Back in 2000 I became a sales rep for Champion in their Claysburg, PA factory after being involved in site building as a General Contractor for many years.
At first my job centered around HUD homes and selling them to street dealers. Needless to say it was not at all what I had expected after site building huge custom homes. But that was the job and I did my best.
Champion’s Clayburg plant also had a line of homes they were introducing called Genesis, a real IRC code, wood frame home that was to be sold to site builders. The Sales Manager asked if I wanted to switch from HUD to modular and I jumped at the chance. My love of modular began that day.
Then something happened that forced me to abandon ship. The Genesis line of modular homes was being adapted by Champion’s Redman Homes for HUD street dealers and the writing was on the wall that the Genesis line was going to change and not for the better.
I left to join Bloomsburg, PA based Design Homes, a true custom modular home factory. Now my love of modular housing was in full bloom.
Fast forward to 2016 and the modular housing industry appears to be evolving again. The housing recession that began in 2008 forced many factories to close their doors forever. Modular housing’s share of the new home market also slipped from about 6% to less than 3% during this time.
For many of the modular factories that were able to survive the recession, the solution to survival became manufacturing commercial and multifamily projects along with building custom homes.
In the past year another evolution has begun and this one may not play nice with modular home factories. It started small with Clayton buying G&I Homes in New York and taking over all their locations.
The Three C’s (Clayton, Champion and Cavco) all have a presence in the New England, East Coast and Upper Midwest regions but recent rumors have them looking to buy modular home factories in these areas and converting them to more cookie cutter modular home factories where custom is out and only stock plans with modifications will be built.
One exception to this on the East Coast is Cavco’s Nationwide Homes in Martinsville, VA that has always done custom modular and probably will continue doing so.
This in itself could be good news for the modular housing industry. They are pros at marketing and if they jump into buying modular factories and continuing to manufacture only modular, there will be more effort put into adding both builders and dealers to their sales efforts. Our 3% could climb.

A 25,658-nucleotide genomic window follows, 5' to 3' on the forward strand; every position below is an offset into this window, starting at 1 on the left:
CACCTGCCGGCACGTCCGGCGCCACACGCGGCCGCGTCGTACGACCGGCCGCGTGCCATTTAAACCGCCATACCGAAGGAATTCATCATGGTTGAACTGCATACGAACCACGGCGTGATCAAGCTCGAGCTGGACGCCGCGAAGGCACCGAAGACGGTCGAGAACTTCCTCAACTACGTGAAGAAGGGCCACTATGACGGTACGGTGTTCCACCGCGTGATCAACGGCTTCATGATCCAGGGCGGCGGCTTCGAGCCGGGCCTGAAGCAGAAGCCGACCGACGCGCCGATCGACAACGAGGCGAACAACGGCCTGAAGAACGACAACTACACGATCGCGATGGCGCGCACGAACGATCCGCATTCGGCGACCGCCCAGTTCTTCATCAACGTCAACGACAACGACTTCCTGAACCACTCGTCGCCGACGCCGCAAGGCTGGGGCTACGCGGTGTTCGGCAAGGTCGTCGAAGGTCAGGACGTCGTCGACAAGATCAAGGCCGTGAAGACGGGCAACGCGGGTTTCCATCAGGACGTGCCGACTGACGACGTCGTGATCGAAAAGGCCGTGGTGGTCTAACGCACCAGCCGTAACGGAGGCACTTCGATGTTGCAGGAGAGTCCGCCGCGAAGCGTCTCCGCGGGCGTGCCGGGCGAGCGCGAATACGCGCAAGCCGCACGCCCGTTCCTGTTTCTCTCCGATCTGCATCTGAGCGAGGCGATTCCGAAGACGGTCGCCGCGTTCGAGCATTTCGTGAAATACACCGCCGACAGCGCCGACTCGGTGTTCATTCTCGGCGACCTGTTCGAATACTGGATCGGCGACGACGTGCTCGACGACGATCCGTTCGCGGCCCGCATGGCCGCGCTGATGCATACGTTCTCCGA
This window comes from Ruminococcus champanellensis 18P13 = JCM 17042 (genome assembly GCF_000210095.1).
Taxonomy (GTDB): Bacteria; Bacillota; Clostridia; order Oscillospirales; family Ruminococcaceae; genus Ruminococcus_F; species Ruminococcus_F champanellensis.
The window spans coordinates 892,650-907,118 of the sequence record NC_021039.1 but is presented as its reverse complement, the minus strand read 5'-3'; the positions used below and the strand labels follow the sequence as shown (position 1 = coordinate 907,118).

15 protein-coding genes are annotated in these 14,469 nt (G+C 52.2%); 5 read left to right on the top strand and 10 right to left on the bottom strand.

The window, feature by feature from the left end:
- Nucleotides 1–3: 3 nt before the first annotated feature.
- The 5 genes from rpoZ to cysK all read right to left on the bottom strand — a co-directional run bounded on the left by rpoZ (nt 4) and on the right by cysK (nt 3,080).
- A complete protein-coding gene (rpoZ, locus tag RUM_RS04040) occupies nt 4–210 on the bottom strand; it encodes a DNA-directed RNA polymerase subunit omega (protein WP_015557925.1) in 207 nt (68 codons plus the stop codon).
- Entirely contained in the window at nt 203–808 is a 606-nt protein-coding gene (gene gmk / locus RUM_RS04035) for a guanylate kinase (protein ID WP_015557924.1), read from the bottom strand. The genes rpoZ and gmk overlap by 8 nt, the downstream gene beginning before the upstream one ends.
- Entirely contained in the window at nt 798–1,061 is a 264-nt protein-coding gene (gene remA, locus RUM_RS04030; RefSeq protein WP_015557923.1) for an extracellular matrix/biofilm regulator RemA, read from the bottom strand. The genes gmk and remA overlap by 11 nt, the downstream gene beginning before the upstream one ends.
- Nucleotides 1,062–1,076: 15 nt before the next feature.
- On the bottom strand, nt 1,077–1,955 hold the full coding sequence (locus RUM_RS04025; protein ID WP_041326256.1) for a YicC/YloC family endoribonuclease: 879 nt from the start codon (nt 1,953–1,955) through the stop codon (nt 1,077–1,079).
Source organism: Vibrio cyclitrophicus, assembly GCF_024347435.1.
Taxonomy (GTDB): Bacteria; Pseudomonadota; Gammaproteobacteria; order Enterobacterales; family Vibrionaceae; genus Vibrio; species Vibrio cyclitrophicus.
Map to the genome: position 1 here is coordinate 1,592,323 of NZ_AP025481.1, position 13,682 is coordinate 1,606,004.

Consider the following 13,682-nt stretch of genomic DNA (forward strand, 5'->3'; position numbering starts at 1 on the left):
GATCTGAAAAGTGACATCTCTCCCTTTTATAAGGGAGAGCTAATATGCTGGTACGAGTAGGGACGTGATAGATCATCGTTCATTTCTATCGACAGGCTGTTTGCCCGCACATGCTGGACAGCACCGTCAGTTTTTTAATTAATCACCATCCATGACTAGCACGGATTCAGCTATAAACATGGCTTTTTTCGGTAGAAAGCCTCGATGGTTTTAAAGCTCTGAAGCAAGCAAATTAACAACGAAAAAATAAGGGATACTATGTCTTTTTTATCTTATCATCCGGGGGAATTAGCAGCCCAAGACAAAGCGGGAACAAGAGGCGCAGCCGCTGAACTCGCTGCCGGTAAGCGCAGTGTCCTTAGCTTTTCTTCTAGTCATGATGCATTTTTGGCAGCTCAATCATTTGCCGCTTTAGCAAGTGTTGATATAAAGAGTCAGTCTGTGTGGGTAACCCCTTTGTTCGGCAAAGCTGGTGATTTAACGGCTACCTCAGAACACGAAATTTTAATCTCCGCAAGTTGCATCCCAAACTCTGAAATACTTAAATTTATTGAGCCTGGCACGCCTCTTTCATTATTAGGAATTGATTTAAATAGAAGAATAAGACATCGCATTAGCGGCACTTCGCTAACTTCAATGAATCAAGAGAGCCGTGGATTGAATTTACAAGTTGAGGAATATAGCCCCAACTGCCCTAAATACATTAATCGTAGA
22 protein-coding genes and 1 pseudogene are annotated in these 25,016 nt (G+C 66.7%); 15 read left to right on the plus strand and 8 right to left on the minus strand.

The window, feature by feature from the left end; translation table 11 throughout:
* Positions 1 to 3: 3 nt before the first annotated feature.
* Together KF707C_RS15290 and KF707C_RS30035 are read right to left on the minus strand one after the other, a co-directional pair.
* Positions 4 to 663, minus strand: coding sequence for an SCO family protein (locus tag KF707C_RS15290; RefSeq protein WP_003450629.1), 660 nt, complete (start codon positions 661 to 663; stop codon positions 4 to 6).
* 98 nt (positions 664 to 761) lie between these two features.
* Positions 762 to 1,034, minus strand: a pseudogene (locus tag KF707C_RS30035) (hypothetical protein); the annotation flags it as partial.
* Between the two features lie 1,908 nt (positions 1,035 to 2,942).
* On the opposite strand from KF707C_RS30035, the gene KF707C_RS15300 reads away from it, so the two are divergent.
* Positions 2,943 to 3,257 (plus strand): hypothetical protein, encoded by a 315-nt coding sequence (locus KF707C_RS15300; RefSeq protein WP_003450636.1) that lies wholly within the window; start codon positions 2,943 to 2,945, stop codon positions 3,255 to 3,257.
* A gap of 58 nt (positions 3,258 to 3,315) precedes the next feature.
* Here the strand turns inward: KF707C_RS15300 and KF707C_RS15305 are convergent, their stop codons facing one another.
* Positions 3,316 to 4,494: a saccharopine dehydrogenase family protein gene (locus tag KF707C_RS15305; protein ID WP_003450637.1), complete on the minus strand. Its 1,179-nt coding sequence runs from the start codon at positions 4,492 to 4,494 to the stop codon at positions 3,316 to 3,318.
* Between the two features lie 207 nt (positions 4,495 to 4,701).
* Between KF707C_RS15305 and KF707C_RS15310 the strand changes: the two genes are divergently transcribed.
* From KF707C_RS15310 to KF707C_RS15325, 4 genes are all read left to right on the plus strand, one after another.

Modular will get their national marketing programs but it will not be targeting the same folks that the custom modular factories want. It will target the Uncle Si market that Clayton made famous. Real custom modular homes will not be encouraged and the custom builder market will have to find other factories to build their homes.
Rumors have been flying the past few weeks that one of the Big C’s is making a concerted effort to buy modular factories in this market. If it happens, it will it change the modular industry as we know it. I’m sure the acquired factories will be more profitable simply because of economies of scale and the discouragement of custom homes. A lot of the design and engineering work could be shifted to a more central location and upper and mid-level management might be replaced with people familiar with what the Big C company wants.
If this happens, and I have no doubt it is on the drawing boards of the Big C’s, it could actually be a good thing for the custom modular builder. I’m sure that some of the displaced management will begin their own factories serving the custom builder. The established factories will begin going after all the displaced custom builders to add to their fold and with the MHBA’s new marketing program about to launch, they will become a stronger and more organized force in the new housing market.
Whether you consider Champion, Clayton or Cavco buying east coast modular factories a good thing or a bad thing, the fact of the matter is that it is going to happen.